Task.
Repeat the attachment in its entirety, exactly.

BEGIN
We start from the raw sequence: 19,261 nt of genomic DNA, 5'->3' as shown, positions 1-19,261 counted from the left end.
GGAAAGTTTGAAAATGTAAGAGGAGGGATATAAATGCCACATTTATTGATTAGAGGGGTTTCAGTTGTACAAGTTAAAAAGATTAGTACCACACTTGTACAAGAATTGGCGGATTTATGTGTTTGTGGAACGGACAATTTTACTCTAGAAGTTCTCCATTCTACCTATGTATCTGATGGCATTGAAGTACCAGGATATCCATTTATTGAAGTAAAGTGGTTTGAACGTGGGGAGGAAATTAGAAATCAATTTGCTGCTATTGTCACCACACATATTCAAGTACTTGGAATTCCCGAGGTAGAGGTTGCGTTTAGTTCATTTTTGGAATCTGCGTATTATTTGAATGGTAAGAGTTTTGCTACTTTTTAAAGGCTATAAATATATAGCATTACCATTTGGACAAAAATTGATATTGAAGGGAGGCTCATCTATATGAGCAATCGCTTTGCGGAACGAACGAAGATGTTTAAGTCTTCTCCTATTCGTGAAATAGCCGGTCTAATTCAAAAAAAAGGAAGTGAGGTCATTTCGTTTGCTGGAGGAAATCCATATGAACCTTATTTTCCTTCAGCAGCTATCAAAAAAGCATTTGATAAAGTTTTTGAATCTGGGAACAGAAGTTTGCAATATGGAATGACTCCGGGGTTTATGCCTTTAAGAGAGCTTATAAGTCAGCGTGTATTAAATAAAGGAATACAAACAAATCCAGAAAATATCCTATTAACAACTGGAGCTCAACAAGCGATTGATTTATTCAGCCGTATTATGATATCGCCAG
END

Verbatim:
We start from the raw sequence: 19,261 nt of genomic DNA, 5'->3' as shown, positions 1-19,261 counted from the left end.
GGAAAGTTTGAAAATGTAAGAGGAGGGATATAAATGCCACATTTATTGATTAGAGGGGTTTCAGTTGTACAAGTTAAAAAGATTAGTACCACACTTGTACAAGAATTGGCGGATTTATGTGTTTGTGGAACGGACAATTTTACTCTAGAAGTTCTCCATTCTACCTATGTATCTGATGGCATTGAAGTACCAGGATATCCATTTATTGAAGTAAAGTGGTTTGAACGTGGGGAGGAAATTAGAAATCAATTTGCTGCTATTGTCACCACACATATTCAAGTACTTGGAATTCCCGAGGTAGAGGTTGCGTTTAGTTCATTTTTGGAATCTGCGTATTATTTGAATGGTAAGAGTTTTGCTACTTTTTAAAGGCTATAAATATATAGCATTACCATTTGGACAAAAATTGATATTGAAGGGAGGCTCATCTATATGAGCAATCGCTTTGCGGAACGAACGAAGATGTTTAAGTCTTCTCCTATTCGTGAAATAGCCGGTCTAATTCAAAAAAAAGGAAGTGAGGTCATTTCGTTTGCTGGAGGAAATCCATATGAACCTTATTTTCCTTCAGCAGCTATCAAAAAAGCATTTGATAAAGTTTTTGAATCTGGGAACAGAAGTTTGCAATATGGAATGACTCCGGGGTTTATGCCTTTAAGAGAGCTTATAAGTCAGCGTGTATTAAATAAAGGAATACAAACAAATCCAGAAAATATCCTATTAACAACTGGAGCTCAACAAGCGATTGATTTATTCAGCCGTATTATGATATCGCCAG